Summary Implantable cardioverter-defibrillators (ICDs) improve survival in patients who are at risk of sudden death. However, inappropriate therapy is commonly given to ICD recipients, and this situation may be associated with an increased risk of death. This study aimed to construct a risk stratification scheme by using decision tree analysis in patients who received inappropriate ICD therapy. Mortality was calculated from a retrospective data analysis of a multicenter cohort involving 417 ICD recipients. Inappropriate therapy was defined as therapy for nonventricular arrhythmias, including sinus tachycardia, supraventricular tachycardia, atrial fibrillation/flutter, oversensing, and lead failure. Inappropriate therapy included antitachycardia pacing, cardioversion, and defibrillation. The prognostic factors were identified by a Cox proportional hazards regression analysis, and we constructed a decision tree. During an average follow-up of 5.2 years, 48 patients (12%) had all-cause death. A multivariate Cox hazard model revealed that the age (hazard ratio [HR] 1.06, P < 0.001), ln B-type natriuretic peptide (BNP) (HR 1.47, P = 0.02), nonsinus rhythm at implantation (HR 2.70, P < 0.05), and inappropriate therapy occurring during sedentary/awake conditions (HR 3.51, P = 0.001) correlated with an increased risk of mortality. An inappropriate therapy due to abnormal sensing (HR 0.16, P = 0.04) decreased the risk of mortality. Furthermore, a decision tree analysis stratified the patients well by using 4 covariates: BNP, activity at the time of inappropriate therapy, mechanism of inappropriate therapy, and baseline rhythm at ICD implantation (log-rank test, P < 0.0001). We identified the predictors of mortality in inappropriate ICD therapy recipients and constructed a risk stratification scheme by using decision tree analysis.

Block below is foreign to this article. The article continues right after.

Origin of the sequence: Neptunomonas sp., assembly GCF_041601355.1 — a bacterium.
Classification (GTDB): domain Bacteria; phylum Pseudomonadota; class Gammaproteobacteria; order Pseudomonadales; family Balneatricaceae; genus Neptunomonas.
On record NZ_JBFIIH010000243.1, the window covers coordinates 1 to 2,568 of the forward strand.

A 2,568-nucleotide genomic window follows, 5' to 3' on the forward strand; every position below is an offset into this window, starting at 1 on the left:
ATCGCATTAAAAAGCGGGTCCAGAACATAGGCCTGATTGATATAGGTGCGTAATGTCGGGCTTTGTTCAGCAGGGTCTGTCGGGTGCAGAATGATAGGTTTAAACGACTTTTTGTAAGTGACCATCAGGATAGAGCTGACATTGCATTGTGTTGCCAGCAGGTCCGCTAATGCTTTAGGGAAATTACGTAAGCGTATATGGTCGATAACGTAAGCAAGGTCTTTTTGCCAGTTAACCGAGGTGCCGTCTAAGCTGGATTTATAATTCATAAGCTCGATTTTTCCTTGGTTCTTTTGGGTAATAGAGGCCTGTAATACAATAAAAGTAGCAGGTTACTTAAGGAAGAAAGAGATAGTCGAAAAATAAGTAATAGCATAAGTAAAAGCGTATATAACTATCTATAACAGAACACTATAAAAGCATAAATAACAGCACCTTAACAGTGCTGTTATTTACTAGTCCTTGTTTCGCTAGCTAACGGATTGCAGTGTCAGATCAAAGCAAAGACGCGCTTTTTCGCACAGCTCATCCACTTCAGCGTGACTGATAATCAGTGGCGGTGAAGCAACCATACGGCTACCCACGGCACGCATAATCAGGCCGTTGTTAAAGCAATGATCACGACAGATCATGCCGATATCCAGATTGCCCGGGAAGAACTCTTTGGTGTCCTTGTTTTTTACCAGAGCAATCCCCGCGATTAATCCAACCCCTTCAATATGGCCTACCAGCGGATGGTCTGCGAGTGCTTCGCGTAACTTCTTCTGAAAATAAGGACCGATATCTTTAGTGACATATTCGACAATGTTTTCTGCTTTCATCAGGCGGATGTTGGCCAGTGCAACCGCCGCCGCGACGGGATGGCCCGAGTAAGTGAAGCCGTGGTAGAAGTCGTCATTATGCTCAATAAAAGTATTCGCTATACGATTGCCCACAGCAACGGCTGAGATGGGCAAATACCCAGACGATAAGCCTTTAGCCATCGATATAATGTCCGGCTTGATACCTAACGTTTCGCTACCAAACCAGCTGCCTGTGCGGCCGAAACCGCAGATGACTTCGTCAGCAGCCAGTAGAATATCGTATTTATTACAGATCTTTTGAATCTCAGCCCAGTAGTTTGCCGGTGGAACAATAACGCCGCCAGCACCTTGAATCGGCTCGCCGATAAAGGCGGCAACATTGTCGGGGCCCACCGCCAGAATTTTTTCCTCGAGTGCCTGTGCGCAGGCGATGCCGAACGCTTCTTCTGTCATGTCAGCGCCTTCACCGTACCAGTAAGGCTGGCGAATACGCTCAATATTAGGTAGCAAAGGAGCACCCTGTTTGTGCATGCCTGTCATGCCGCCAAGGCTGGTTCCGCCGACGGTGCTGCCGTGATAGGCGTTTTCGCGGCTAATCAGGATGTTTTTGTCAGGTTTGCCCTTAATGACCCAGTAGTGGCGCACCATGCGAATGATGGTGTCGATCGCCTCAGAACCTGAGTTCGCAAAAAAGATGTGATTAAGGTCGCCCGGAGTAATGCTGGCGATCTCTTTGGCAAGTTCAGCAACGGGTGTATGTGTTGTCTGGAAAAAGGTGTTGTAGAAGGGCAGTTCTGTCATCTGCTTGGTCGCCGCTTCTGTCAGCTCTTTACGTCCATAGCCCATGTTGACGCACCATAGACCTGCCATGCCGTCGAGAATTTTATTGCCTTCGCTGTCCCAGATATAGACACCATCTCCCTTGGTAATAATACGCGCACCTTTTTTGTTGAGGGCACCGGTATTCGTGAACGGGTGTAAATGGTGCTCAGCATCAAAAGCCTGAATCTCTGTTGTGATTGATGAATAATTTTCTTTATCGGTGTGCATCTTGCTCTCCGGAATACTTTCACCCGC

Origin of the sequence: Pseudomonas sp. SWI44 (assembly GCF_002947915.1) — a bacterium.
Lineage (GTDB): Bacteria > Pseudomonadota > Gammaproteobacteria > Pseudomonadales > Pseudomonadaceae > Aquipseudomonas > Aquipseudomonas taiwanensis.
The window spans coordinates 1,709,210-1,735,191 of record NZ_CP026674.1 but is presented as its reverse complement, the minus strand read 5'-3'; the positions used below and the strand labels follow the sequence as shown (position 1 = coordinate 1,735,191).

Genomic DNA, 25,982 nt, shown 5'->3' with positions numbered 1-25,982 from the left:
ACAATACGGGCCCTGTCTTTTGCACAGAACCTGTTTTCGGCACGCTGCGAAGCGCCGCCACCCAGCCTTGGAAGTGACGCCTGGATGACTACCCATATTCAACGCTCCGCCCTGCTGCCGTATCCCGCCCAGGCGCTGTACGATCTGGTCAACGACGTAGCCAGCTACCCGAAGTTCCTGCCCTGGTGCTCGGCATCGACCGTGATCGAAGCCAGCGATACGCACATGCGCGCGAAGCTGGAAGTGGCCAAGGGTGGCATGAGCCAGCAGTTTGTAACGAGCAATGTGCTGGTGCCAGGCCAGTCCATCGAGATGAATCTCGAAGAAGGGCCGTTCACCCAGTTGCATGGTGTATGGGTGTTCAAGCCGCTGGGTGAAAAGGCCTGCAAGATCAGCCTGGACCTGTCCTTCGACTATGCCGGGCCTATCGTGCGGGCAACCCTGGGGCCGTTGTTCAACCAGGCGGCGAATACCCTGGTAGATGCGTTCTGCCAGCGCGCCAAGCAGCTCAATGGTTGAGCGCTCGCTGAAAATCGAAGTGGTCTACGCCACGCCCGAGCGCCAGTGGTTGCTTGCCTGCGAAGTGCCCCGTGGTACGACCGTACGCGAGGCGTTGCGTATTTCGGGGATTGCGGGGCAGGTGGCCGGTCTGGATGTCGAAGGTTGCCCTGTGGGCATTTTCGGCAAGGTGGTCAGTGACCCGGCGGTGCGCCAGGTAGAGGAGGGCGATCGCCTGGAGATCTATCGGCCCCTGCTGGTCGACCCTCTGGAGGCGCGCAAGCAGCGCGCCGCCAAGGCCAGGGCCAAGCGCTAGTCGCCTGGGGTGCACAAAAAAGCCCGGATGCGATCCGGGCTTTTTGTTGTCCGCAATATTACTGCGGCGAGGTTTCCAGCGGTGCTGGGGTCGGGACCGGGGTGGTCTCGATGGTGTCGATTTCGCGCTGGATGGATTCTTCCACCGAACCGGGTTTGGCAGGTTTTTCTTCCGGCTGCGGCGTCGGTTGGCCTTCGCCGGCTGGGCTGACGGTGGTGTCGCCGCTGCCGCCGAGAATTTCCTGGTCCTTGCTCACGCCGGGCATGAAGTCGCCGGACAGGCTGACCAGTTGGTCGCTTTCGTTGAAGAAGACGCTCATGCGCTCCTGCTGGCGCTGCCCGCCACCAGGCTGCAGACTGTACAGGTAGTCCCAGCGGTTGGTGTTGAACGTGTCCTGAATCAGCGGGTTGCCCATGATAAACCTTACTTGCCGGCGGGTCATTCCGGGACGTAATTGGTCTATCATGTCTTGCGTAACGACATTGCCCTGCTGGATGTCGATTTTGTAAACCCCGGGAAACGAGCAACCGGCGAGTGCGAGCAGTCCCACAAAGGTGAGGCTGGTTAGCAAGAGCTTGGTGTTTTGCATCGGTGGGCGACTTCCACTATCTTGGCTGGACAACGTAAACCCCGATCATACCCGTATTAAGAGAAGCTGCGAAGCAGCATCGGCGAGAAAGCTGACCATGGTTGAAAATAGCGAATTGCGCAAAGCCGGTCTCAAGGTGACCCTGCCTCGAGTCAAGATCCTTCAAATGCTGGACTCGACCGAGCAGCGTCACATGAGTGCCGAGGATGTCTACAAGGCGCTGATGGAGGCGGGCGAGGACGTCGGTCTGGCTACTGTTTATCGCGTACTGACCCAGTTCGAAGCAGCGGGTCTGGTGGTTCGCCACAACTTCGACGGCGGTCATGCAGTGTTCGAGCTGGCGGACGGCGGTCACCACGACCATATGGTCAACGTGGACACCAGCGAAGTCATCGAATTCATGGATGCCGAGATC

All Science Journal Classification (ASJC) codes